We took our seats at Cinema City for Nothing Like a Dame, a film that captures four great thespian dames – Judi Dench, Maggie Smith, Joan Plowright and Eileen Atkins – in conversation. We had great expectations and we weren’t disappointed. All the director had to do was point the camera, say ‘action’, sit back and watch them rock. And rock they did with gossipy warmth, wit and insight, humour, naughtiness and modesty – without a hint of the pompous luvviness you might expect from these titans of the stage. It really hit me when I released that Joan Plowright, who could out-act anyone with just a look, is now blind. I had no idea. Despite this, the film was a voyeuristic joy, and it was a privilege to see it.
And so, in the best pansies tradition, here’s the trailer…
I’m a sucker for an old dame, particularly those two old Dames Judi and Maggie. They light up my screen. My all-time fave is Tea with Mussolini, a regular winter warmer on a chilly night. But any film with them in will do. I’m not fussy.
A less well-known screen outing for the pair was Ladies in Lavender, a tender tale of two elderly sisters living quietly in a Cornish fishing village during the thirties who scoop up a handsome young Pole from the beach after he was swept overboard during a storm. They nurse him to health, causing a stir among the locals – and the stirring of long repressed feelings for sister Ursula, played by Judi. The whole thing is a joy to watch, a moral tale of a rescue without hesitation or fear of an economic migrant washed up on a foreign shore. Rather relevant today, don’t you think? And there’s a real Billy Elliot moment at the end that gets me every time. So, when the stage version of the film came to Norwich’s Maddermarket Theatre, we just had to see it (even though neither Dame was in it, obviously).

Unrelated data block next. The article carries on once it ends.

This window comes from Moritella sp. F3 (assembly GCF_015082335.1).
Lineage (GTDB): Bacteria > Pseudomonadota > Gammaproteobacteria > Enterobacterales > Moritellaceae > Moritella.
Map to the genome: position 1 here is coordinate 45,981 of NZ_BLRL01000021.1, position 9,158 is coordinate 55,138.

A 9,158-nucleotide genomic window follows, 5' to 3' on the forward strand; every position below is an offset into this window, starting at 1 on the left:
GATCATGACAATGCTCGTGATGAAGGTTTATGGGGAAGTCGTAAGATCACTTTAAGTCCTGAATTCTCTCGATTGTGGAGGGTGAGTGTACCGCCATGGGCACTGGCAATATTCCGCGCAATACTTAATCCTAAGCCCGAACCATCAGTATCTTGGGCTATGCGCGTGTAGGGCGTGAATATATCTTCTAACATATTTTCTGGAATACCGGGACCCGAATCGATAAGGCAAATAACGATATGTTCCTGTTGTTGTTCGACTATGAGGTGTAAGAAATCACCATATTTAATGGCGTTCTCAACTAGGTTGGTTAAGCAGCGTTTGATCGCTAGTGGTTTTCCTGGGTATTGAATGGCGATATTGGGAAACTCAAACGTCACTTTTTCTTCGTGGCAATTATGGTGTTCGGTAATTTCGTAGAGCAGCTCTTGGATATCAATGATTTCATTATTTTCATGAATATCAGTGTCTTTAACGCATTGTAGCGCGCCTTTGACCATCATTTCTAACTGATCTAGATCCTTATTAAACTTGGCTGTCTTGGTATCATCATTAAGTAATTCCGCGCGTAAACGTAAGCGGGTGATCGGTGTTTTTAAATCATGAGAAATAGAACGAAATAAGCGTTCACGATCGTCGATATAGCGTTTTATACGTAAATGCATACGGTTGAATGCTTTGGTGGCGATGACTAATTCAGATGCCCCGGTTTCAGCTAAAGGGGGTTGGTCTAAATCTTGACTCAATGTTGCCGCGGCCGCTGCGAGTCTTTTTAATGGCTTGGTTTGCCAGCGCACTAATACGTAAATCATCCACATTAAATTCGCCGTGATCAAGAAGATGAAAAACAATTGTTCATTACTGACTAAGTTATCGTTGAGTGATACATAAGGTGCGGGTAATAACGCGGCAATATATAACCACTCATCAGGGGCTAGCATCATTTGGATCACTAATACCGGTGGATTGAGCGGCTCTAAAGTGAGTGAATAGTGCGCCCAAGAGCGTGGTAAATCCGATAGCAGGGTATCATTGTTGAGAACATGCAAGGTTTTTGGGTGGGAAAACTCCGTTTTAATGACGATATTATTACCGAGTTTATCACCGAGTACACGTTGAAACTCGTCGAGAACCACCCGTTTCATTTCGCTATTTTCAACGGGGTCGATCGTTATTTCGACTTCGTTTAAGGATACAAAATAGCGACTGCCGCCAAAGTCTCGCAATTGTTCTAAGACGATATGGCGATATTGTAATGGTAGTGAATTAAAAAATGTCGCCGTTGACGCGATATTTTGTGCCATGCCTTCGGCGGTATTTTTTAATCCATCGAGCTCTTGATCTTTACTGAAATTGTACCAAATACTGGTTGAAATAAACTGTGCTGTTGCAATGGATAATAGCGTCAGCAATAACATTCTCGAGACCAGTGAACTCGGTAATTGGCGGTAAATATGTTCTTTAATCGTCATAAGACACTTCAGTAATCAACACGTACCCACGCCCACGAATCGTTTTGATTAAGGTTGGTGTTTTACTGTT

It was a sterling effort from the cast with the best lines reserved for the housekeeper and delivered with great comic timing. The performance got an enthusiastic hand at the end but I couldn’t help wondering if the message was lost on the mostly elderly audience with their curls, pearls and comfy lives. I hope I’m wrong.
I’ve always admired Alan Bennett’s writing – witty, insightful, dead pan and very British. He has a remarkable knack of making magic from the ordinary and finding humour in the humdrum. If only I had a fraction of his talent. So when the adaptation of his play ‘The Lady in the Van’ was released, we bought our tickets and nudged politely past the grey herd at Cinema City, fruity red in hand. ‘The Lady in the Van’ is the far from ordinary tale of a crabby old woman living in a battered Bedford van squatting in the driveway of Alan Bennett’s North London home. He offered a parking space for three months. She stayed for fifteen years. Alex Jennings’ portrayal of the unsentimental and stoic author is uncanny and Maggie Smith as the aromatic old eccentric with a van-load of dark secrets is splendid. Top notch film acting is all in the eyes and the delivery. Maggie Smith lit up the screen with both. I feel a BAFTA coming on.